Functional magnetic resonance imaging (fMRI) was employed to determine areas of activation in the cerebellar cortex in 46 human subjects during a series of motor tasks. To reduce the variance due to differences in individual anatomy, a specific transformational procedure for the cerebellum was introduced. The activation areas for movements of lips, tongue, hands, and feet were determined and found to be sharply confined to lobules and sublobules and their sagittal zones in the rostral and caudal spino-cerebellar cortex. There was a clear symmetry mirroring at the midline. The activation mapped as two distinct homunculoid representations. One, a more extended representation, was located upside down in the superior cerebellum, and a second one, doubled and smaller, in the inferior cerebellum. The two representations were remarkably similar to those proposed by Snider and Eldred  five decades ago. In the upper representation, an intralimb somatotopy for the right elbow, wrist, and fingers was revealed. The maps seem to confirm earlier electrophysiological findings of sagittal zones in animals. They differ, however, from micromapping reports on fractured somatotopic maps in the cerebellar cortex of mammals. We assume that the representations that we observed are not solely the result of spatial integration of hemodynamic events underlying the fMRI method and may reflect integration of afferent peripheral and central information in the cerebellar cortex.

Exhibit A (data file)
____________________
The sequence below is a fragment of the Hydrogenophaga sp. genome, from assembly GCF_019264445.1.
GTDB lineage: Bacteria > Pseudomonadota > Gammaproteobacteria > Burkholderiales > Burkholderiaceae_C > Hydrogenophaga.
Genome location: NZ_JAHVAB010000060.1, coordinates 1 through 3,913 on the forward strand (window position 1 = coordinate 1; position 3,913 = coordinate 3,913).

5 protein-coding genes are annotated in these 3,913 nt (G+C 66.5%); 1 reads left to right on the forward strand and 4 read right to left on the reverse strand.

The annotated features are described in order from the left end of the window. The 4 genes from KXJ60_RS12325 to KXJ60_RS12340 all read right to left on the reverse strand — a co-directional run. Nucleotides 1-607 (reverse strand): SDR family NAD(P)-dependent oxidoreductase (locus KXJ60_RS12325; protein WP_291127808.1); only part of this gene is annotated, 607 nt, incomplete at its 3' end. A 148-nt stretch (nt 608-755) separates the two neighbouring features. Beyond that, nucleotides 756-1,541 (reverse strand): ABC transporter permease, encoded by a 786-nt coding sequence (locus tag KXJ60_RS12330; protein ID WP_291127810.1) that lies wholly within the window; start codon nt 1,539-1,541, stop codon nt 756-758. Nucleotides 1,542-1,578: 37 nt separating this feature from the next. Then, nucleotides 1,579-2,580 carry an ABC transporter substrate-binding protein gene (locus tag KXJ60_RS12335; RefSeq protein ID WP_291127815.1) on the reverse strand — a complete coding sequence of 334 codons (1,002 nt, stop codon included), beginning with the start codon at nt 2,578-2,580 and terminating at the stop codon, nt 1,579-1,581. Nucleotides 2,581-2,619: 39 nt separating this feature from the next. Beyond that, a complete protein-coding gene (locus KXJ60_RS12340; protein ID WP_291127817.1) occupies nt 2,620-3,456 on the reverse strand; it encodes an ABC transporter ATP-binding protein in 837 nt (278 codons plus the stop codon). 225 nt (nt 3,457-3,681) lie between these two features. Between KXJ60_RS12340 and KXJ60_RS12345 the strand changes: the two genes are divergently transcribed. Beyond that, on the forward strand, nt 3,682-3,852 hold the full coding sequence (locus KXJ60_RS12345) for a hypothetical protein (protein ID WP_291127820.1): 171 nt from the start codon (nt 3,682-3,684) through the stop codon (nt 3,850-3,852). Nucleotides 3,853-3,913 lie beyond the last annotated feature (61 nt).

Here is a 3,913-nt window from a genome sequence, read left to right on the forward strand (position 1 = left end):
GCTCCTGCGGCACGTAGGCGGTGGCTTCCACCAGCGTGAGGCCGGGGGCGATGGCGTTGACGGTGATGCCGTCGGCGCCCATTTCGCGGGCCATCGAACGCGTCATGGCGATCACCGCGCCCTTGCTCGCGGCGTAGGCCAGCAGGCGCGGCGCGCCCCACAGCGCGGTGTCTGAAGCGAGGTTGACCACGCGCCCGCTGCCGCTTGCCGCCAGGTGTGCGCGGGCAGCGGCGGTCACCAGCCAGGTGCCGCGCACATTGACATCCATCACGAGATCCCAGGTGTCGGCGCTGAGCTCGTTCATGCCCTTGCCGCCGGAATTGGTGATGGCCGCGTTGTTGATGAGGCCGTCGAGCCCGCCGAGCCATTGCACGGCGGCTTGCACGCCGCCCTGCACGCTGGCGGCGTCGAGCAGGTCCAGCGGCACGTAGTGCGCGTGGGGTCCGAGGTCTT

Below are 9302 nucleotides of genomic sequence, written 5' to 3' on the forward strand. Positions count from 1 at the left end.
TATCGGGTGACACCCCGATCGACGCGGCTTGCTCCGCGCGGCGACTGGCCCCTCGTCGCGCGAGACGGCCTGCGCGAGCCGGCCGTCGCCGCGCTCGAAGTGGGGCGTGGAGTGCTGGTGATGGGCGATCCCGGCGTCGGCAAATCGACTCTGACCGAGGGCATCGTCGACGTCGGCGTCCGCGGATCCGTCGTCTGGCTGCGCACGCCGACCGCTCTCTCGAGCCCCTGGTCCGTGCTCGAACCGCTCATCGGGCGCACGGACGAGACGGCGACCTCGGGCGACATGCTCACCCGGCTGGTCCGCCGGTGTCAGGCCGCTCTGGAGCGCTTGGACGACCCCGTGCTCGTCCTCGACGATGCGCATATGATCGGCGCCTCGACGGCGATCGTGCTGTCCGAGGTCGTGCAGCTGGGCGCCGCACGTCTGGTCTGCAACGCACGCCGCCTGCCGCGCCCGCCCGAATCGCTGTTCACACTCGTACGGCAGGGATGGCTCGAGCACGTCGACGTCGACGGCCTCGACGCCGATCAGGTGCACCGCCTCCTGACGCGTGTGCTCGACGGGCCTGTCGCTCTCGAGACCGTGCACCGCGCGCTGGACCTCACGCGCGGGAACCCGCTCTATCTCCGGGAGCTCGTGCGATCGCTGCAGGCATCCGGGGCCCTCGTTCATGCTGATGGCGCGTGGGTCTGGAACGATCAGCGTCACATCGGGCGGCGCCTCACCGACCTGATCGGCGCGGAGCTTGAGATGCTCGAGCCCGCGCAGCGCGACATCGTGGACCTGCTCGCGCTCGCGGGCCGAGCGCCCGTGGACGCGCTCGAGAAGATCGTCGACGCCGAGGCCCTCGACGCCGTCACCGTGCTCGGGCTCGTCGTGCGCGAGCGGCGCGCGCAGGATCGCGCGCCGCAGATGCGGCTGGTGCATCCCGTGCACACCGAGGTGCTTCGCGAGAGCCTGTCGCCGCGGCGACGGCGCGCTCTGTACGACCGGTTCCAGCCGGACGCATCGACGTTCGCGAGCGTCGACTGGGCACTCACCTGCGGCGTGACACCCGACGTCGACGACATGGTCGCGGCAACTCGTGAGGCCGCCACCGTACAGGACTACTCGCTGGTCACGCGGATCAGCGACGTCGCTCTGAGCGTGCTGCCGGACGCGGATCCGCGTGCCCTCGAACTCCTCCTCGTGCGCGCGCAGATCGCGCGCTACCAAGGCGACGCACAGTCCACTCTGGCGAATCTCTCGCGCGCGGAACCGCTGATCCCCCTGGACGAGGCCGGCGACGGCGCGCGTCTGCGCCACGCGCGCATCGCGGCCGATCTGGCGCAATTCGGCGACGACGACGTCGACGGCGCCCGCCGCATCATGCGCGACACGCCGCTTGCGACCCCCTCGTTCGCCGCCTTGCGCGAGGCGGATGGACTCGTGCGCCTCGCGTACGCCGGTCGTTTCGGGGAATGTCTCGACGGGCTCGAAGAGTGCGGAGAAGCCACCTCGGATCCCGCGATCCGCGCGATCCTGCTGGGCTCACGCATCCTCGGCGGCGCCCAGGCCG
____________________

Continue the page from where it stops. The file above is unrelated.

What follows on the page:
Copyright 2001 Wiley-Liss, Inc.